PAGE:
12-09-2016  7:21 am      •     

In fairness to U.S. Rep. John Murtha, D-Pa., a great many things he said during his recent press conference were on point. The administration has made mistakes in the planning and conduct of the war in Iraq, and its errors should not be immune from criticism.

However, it is not criticism of the war that so many find objectionable. Constructive criticism is vital, even necessary for victory. What offends is the relativism, the defeatism and the failure to embrace American goodness that seems to motivate so much of the Democratic critique of the war.

This sentence of Murtha's stuck out like a sore thumb: "Bin Laden said he attacked the United States because of the troops in Saudi Arabia. That's terrorism. Terrorism was in London. Terrorism was in Spain. Terrorism was, obviously, in the United States … . That's completely separate from what's going on in Iraq. Iraq is an insurgency."

The following day, a suicide bomber in Baghdad strolled onto a bus filled with students, women and children and blew himself to smithereens. No doubt, it is of great comfort to the more than 70 people who were killed or injured that they were the victims of an insurgent and not a terrorist.

Listening to Murtha and the other odd utterances made recently by Democratic leaders, it is clear why Americans do not want the Democratic Party to lead this nation at the beginning of the 21st century.

Appearing on CBS's Face the Nation, Democratic senator and former presidential candidate John Kerry offered this queer thought: "And there is no reason, Bob, that young American soldiers need to be going into the homes of Iraqis in the dead of night, terrorizing kids and children, you know, women, breaking sort of the customs of the … the historical customs, religious customs… . Iraqis should be doing that."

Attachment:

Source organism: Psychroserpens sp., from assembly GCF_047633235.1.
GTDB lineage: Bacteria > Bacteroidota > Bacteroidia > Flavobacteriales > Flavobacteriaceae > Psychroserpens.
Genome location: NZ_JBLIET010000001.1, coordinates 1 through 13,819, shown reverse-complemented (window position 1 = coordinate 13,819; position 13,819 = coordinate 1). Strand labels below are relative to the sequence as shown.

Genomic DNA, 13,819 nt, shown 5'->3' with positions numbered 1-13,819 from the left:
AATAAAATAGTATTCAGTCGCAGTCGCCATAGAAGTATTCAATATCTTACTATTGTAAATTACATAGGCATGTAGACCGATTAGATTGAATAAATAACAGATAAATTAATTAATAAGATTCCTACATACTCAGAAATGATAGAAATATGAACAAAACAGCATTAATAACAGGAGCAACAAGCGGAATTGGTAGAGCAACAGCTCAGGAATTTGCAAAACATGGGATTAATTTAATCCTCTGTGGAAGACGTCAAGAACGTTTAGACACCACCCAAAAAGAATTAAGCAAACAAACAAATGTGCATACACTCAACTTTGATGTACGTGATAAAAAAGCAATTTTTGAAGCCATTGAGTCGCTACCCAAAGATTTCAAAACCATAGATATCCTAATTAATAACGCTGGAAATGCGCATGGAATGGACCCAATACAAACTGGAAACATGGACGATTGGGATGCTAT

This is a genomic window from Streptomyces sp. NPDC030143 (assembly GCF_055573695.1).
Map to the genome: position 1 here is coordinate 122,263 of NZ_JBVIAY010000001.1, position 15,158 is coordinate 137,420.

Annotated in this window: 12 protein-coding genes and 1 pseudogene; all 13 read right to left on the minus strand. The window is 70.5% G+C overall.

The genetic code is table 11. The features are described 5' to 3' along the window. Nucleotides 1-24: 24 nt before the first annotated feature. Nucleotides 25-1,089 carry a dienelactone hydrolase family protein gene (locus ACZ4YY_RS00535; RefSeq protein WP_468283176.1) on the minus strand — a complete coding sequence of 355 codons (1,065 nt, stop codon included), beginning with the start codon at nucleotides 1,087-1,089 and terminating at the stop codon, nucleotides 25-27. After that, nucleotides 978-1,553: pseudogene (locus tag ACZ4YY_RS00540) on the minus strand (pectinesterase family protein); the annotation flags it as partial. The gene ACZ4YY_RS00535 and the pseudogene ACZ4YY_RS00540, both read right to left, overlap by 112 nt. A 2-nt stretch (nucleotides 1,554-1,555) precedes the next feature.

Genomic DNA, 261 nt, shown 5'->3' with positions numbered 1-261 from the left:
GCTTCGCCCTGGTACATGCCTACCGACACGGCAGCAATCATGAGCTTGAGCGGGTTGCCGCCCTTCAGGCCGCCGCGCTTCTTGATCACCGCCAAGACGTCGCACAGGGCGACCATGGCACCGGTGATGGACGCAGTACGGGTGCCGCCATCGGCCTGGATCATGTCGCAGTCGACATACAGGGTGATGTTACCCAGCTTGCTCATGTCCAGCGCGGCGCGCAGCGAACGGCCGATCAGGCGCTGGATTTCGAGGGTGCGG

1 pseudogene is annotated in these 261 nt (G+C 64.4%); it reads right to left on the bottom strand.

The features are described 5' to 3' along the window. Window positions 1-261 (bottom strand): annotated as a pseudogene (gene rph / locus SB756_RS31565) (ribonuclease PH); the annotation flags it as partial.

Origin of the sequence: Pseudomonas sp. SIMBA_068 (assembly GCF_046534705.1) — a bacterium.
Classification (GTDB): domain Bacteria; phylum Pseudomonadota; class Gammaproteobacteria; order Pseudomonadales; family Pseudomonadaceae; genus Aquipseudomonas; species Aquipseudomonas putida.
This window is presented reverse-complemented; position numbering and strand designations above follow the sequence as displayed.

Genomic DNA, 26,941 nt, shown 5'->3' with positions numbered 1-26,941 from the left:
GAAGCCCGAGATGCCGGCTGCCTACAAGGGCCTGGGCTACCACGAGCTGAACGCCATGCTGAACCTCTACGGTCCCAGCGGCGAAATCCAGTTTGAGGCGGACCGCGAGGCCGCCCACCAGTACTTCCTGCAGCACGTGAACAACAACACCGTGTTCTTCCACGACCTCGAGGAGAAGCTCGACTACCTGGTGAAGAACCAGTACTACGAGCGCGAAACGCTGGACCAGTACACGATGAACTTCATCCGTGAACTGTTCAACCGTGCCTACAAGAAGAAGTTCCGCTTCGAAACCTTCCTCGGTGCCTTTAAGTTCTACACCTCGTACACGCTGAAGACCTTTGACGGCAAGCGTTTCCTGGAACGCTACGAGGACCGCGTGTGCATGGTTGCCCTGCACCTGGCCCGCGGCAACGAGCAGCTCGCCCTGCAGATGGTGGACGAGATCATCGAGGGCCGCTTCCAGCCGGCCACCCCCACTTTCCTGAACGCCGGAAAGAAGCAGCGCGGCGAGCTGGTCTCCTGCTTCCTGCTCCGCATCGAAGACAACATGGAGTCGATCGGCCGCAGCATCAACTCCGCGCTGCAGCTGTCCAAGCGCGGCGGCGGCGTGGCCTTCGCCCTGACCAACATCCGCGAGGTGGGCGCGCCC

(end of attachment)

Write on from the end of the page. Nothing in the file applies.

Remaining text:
Question: Once Iraqis begin terrorizing women and children, will that make them insurgents or terrorists? Was this simply a poor choice of words, or does Sen. Kerry actually believe that American soldiers hunting for men intent on spreading murder and mayhem are criminals?

During a recent radio interview, Democratic Party Chair Howard Dean offered this gem: "The idea that we're going to win the war in Iraq is an idea which is just plain wrong." Dean went on call for the withdrawal all U.S. forces within two years. The keystone of this proposal is something Dean called strategic redeployment, or what is known in some circles as "running away."

Americans are many things. We are compassionate, industrious and brave. Americans are kind, we are good, we are also winners.

I am reminded of the words of General George Patton: "Americans will not tolerate a loser. Americans despise cowards. Americans play to win all of the time. I wouldn't give a hoot in hell for a man who lost and laughed. That's why Americans have never lost nor will ever lose a war; for the very idea of losing is hateful to an American."
Truer words were never spoken. Americans may disagree on the wisdom of this war, and the manner in which it is being waged. But the idea of losing is hateful to us. The only thing more hateful is the idea of leadership that is uninterested in winning and thinks us incapable or undeserving of victory.

Joseph C. Phillips is an actor/writer based in Los Angeles.

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